In his experience, Catholics in the hospital are seeking the Communion they celebrate as part of their specific faith tradition.

“When I was a resident chaplain, one of my classmates who was not a priest went to a patient’s room. The patient was a Legion of Mary member … she knew our faith … and she requested Communion. My co-resident went back and got this,” he says as he holds up a small plastic bottle, divided with pre-packed liquid and a piece of bread.

“It was Protestant Communion,” he says, noting that the patient declined. “The classmate called me and said, ‘Father Alapaty, I have a question [about Communion.]’ So I took the Communion and went to the room and she came with me to see. We talked about consecration … and the real presence of Jesus.”

He still smiles when he thinks about that story. His favorite stories, though, are about patients who return to their faith after a hospital stay.

Father Alapaty recalls a time he visited a man who told him he hadn’t been to Mass in 40 years, but checked Catholic on his hospital intake forms. The patient shared the reasons why he drifted from his faith as Father Alapaty listened.

“And I asked him, ‘What would you like to do now?’” Father Alapaty says, adding that the man received the sacrament and said he would return to his faith. “This happens every now and then.”

Every now and then a patient declines the visit entirely. He once visited a patient and said the words he says at the start of most visits - “What can I do for you?”

The patient asked him to get out of the room.

“Maybe the patient was in pain or something … I think that patient was restless. I understand,” he says, noting that he offered to return if the patient changed his mind.

The patient called and eventually discussed his pain and the deaths of loved ones.

“He was detaching himself from everybody,” Father Alapaty says.

History of the ministry at Wake Med

It’s only been since Father Alapaty’s 2011 arrival that a Catholic priest has been on site at Wake Med every weekday and celebrated daily Mass there.

The chapel seats about 30, and it’s often full for 11:30 a.m. Mass. Some of the visitors are family members of patients; others are hospital staff, including doctors and nurses.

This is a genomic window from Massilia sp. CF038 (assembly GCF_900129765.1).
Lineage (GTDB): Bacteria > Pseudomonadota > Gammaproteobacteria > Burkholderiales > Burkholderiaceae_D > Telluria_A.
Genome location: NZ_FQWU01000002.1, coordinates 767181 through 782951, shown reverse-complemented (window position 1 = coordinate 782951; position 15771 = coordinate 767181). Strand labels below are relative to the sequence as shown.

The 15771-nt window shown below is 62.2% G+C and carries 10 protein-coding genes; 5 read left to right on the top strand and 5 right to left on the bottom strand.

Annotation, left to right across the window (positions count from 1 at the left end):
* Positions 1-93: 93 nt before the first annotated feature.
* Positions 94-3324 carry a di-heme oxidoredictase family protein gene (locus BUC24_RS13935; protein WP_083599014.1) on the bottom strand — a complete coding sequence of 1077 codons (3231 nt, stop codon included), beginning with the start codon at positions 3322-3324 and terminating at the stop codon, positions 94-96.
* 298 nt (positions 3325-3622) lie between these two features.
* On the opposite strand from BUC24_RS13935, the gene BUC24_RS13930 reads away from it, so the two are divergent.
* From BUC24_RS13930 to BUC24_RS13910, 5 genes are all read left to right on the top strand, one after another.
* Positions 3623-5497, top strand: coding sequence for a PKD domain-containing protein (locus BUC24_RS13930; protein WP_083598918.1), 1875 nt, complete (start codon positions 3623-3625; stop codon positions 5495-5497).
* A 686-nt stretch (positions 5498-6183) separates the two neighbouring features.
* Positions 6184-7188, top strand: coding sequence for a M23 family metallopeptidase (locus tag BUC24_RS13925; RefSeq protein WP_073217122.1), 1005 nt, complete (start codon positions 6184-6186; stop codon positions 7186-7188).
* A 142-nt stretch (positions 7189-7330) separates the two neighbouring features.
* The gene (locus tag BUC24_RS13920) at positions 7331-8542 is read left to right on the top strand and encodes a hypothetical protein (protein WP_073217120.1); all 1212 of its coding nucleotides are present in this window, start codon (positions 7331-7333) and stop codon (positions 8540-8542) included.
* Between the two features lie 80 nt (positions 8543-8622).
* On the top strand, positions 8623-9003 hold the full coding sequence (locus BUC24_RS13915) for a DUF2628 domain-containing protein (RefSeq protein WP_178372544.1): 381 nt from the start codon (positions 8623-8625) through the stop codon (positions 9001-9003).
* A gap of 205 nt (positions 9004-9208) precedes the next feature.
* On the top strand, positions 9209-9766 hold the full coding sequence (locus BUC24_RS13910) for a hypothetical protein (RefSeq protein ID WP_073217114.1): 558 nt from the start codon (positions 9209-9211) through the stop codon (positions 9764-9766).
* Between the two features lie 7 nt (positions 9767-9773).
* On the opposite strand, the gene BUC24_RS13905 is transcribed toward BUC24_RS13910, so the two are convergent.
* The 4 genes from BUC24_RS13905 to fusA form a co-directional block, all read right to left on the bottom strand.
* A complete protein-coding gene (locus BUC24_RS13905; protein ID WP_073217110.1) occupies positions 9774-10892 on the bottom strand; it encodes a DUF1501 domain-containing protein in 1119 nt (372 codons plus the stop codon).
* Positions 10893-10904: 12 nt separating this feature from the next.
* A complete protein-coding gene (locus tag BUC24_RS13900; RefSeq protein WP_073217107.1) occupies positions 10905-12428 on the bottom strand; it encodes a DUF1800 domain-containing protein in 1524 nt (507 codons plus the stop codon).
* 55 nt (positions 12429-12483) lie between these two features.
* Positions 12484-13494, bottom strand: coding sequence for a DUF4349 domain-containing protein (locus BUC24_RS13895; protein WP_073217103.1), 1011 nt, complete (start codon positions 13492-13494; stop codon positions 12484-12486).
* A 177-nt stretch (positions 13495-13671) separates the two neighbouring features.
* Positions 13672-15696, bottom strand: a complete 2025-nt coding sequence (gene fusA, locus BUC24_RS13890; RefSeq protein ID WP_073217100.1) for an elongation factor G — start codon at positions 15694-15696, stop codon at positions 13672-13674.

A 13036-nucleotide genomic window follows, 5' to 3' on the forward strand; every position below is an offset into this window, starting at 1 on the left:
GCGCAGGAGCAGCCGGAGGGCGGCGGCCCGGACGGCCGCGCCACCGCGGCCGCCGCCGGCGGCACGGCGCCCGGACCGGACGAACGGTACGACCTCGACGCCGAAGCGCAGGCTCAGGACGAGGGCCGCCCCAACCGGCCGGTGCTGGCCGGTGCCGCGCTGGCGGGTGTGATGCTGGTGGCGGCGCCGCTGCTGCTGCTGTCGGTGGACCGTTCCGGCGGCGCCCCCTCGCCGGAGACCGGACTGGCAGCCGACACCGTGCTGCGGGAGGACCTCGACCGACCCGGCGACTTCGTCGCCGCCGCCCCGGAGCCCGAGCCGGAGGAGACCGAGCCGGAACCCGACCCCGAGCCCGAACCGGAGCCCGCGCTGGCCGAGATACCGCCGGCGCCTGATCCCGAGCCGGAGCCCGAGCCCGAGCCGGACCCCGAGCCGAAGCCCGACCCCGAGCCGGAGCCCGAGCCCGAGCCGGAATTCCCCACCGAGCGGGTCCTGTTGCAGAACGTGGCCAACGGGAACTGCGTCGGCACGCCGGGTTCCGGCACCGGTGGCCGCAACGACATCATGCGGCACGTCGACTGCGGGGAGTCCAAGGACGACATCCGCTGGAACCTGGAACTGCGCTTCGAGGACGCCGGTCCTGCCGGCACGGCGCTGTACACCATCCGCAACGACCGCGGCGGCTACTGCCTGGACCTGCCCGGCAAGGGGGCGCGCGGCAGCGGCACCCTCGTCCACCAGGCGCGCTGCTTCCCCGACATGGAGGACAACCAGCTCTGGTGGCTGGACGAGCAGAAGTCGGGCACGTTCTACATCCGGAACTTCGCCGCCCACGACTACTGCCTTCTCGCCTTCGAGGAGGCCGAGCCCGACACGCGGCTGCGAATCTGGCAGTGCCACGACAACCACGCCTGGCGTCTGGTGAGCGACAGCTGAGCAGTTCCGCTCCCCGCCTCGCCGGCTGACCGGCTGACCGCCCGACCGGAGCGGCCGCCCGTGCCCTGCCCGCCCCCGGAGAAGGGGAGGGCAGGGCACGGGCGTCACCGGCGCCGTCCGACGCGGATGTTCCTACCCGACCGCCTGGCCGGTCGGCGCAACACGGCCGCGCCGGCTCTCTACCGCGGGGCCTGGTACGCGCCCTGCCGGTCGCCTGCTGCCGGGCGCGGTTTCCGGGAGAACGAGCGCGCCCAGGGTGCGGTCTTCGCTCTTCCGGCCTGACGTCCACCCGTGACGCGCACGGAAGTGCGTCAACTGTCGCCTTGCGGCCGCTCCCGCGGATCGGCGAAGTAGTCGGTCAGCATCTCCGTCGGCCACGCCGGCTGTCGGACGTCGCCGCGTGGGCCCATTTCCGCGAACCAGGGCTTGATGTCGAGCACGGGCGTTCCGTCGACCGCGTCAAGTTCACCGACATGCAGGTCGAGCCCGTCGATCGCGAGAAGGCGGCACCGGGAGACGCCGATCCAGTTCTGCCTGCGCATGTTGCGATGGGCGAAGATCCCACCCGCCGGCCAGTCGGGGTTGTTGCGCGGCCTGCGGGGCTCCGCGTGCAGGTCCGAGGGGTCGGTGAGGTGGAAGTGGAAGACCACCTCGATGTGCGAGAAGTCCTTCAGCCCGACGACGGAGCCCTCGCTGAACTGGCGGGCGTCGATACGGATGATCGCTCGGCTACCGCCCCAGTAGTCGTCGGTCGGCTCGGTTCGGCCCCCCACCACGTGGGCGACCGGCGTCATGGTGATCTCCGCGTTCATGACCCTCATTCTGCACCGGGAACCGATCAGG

“I always thought this was blessing because Bishop and Monsignor Brockman gave permission to have [Mass and] the Blessed Sacrament here. Seven days a week we can give Communion,” Father Alapaty, who has an office next to the hospital chapel, says.

The presence of the tabernacle means that hospital Eucharistic Ministers may obtain Communion at the hospital rather than stopping by their own churches on the way to the hospital for it.

Hospital ministry at Wake Med is also bilingual. On Sundays a group of Spanish-speaking volunteers from Holy Name of Jesus Parish visit Spanish-speaking patients at Wake Med. On the other days of the week, Father Alapaty is able to meet with those who may only speak Spanish.

He’s not fluent, he says with a smile, but he knows enough of the language to pray and share the sacraments with those who need it.

A third language isn’t the only thing he’s learning. The value of a hug is on the list for Father Alapaty, who was born and raised in India.

“I didn’t know - coming from a different culture - that a hug was so powerful,” he smiles. “I mean just when somebody is in trouble. Just that little hug brings so much peace and calmness and serenity.”

In India, he says, he wouldn’t have hugged people, even family members, growing up.

“I told myself there is no culture that is stagnant. Culture changes. I always tell people the culture of Jesus is my culture. And if somebody wants to hug, I learn to be with them. Whereas in the beginning I had reservations. Today I take every situation on its own.”